By Emily Nestler
The purpose of observing and studying the European memorials devoted to the Holocaust is to learn and discover how Germany and Poland commemorate the victims and recognize the events that took place from 1933 with the rise of Hitler to 1945, the end of World War II and the liberation of the Jews. It has been an emotional journey as the sites we have visited acknowledge a time of inhumane practices and genocide perpetrated by the murderous regime of Nazi Germany. However, it has been an important and powerful experience as we try to understand that time period in order to remember those who have suffered and to prevent future atrocities. History is important and it is the obligation of the memorials and ourselves as educated persons to guarantee that no one can forget it.
Naturally, specific memorials trigger different emotions for different people. For myself, the memorial at the Berlin Grunewald Train Station, Gleis 17 followed by the extermination camp, Auschwitz-Birkenau, have instilled in me a combined feeling of sorrow, anger and guilt. Track 17, located in the wealthy Grunewald district, was the train station that began the cruel process of deporting thousands of Jews to ghettos and concentration/death camps. The Deutsche Bahn, who ran the station compliant with the Nazi Regime, forced the deported to purchase their train ticket, climb into compact, crowded cars and look to an unknown and uncertain future. The men, women and children, not aware of where they were going, held on to a false hope as the train sped away. However, the hope dwindled with the realization that the train was simply an instrument of murder as most of them arrived at the merciless and inhumane camp, Auschwitz-Birkenau.
Approaching Track 17, I was unaware of what to expect because this location is not a common memorial known to the general public, an injustice to the people who have suffered there. However, as we stepped onto the platform, I attempted to imagine what it would have felt like to be standing there in 1942 where a majority of trains departing from this place ended up in Auschwitz-Birkenau. I imagined what I would have felt, what I would have seen or heard. I wondered what the people around me would be doing. Would I have seen utter chaos and panic? Or a calm, helpless acceptance of one’s fate? I was obviously unsuccessful in my attempt to recreate the scene and feeling of the Jews deported from this platform as it is impossible to completely and fully understand what they went through. However, the site conveyed a sense of sorrow and remembrance.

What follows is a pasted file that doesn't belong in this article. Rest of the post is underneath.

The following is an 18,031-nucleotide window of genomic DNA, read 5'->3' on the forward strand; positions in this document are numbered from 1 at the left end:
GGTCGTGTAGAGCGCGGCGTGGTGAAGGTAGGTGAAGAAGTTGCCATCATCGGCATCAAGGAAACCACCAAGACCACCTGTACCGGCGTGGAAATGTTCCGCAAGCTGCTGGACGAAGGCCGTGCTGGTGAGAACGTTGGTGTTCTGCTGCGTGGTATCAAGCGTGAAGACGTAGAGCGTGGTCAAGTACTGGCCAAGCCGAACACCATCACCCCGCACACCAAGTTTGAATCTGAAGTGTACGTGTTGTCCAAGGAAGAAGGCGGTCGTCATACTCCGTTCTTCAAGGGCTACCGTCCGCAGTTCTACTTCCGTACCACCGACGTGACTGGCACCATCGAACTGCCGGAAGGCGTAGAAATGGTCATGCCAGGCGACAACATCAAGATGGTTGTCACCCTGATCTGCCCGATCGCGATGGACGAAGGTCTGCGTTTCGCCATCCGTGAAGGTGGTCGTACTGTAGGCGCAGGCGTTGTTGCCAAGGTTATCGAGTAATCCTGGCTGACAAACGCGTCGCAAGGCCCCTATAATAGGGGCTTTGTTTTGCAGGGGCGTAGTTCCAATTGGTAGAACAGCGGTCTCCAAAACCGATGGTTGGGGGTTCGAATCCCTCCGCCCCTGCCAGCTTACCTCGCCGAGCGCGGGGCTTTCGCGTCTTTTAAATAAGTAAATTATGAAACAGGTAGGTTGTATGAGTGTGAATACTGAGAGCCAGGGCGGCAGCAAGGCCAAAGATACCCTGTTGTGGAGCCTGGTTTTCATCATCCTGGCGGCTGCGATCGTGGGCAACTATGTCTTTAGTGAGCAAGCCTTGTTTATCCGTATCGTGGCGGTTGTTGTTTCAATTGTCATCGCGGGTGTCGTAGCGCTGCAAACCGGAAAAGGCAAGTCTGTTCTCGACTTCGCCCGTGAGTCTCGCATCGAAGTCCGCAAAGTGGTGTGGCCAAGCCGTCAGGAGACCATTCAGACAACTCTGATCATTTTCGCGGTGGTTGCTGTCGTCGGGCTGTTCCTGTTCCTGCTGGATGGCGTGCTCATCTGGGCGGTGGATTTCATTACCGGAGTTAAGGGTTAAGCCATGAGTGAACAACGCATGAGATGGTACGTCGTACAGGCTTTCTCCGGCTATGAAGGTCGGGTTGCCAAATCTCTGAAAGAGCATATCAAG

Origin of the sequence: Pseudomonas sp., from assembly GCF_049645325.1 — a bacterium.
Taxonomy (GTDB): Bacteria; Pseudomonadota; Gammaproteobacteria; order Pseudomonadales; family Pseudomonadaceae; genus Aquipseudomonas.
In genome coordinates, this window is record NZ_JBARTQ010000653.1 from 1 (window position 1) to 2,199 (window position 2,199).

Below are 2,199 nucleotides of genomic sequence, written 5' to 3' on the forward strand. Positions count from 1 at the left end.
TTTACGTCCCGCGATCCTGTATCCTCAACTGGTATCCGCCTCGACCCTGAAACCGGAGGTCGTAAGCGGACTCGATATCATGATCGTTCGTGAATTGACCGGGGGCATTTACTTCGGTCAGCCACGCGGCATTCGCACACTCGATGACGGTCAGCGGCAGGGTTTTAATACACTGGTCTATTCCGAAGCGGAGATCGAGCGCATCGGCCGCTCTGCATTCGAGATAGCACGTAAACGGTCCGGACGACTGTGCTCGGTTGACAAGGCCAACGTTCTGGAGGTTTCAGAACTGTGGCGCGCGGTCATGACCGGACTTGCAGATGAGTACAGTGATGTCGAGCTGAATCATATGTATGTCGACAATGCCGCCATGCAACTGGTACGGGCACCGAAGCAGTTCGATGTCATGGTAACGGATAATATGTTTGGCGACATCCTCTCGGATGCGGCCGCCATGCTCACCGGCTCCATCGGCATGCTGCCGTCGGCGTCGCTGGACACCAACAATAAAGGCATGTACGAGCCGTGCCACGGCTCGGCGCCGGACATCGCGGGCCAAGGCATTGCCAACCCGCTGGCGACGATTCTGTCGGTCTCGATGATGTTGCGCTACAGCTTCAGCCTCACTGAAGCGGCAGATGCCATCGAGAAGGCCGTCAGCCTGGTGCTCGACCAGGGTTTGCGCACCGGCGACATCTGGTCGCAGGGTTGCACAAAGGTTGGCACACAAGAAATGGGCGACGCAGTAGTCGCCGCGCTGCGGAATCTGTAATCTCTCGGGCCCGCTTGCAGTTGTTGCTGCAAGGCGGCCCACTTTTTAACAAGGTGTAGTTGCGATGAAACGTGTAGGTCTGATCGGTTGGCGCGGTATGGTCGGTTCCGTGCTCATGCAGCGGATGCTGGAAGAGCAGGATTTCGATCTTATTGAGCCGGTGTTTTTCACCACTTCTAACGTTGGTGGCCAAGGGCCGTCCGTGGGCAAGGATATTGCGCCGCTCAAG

The green trees blew in the wind overhead and below our feet, etched along the border of the platform were three pieces of information that proved pivotal in telling the story of what occurred here. Each section along the tracks began with a date, followed by a number and finished with a final destination. This detail along the tracks told the story of when a group of Jews were deported, how many were in the train that day and where that train was taking them. For example, on March 3rd, 1943, 1,732 Jewish people were deported from their homes in Berlin and taken to Auschwitz. Walking along the tracks and seeing a new set of dates, numbers and places every few steps compels you to remember the lives that were destroyed with the help of this station. Along the side lay several flowers, rocks and candles left by visitors further commemorating the lives destroyed in this spot. I wondered about the people who left those items memorializing what had happened there. Were they simply sympathizing with the people who suffered? Could it have been a German citizen apologizing for the actions of their ancestors? Or were they commemorating a friend or family member deported from this station? These items reveal that the lives destroyed due to the deportation of the Jews would never live in the past. People today continue to be affected by the infamous events that took place throughout the Holocaust and continue to remember the people who suffered. Although we did not personally witness the tragedy that took place in this very location and some may wonder how we can remember events we were never a part of, this track allows visitors to feel the sadness and sorrow of this time. Although we may not be able to comprehend the Deutsche Bahn’s compliancy and the aggressive deportation of thousands of innocent people, this station grants the people of today the powerful ability to feel a sense of sympathy. Standing on that platform facing an unknown destination, imagining yourself in the shoes of those who experienced these horrific acts, you have no choice but to feel compassion and heartbreak for the victims and a sense of guilt as you leave the station on your own terms. Fortunately, sympathy and compassion are powerful tools in ensuring that history will not and cannot repeat itself.